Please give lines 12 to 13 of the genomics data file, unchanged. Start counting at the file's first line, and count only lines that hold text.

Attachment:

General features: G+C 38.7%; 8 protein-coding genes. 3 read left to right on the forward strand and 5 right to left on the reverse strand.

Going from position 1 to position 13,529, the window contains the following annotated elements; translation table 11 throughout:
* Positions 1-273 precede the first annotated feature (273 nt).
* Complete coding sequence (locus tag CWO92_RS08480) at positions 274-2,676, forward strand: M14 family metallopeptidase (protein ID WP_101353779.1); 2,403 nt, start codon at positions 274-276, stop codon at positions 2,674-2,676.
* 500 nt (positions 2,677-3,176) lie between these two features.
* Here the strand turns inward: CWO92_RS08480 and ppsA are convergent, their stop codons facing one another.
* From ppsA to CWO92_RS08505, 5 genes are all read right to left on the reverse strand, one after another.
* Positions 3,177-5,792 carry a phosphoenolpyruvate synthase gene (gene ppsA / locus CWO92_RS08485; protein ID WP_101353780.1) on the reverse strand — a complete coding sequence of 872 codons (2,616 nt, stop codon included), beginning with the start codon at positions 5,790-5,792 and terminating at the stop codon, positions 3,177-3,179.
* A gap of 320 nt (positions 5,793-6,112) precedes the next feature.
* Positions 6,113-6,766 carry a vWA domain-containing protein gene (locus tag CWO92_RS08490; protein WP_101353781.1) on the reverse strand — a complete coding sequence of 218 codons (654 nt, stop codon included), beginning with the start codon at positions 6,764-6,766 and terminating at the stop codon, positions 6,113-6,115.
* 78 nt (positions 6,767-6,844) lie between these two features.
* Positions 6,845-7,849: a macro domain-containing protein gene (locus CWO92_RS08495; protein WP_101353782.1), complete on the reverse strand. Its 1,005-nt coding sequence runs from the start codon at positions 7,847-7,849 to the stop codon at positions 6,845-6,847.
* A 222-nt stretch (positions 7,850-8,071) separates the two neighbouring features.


* Positions 6,845-7,849: a macro domain-containing protein gene (locus CWO92_RS08495; protein WP_101353782.1), complete on the reverse strand. Its 1,005-nt coding sequence runs from the start codon at positions 7,847-7,849 to the stop codon at positions 6,845-6,847.
* A 222-nt stretch (positions 7,850-8,071) separates the two neighbouring features.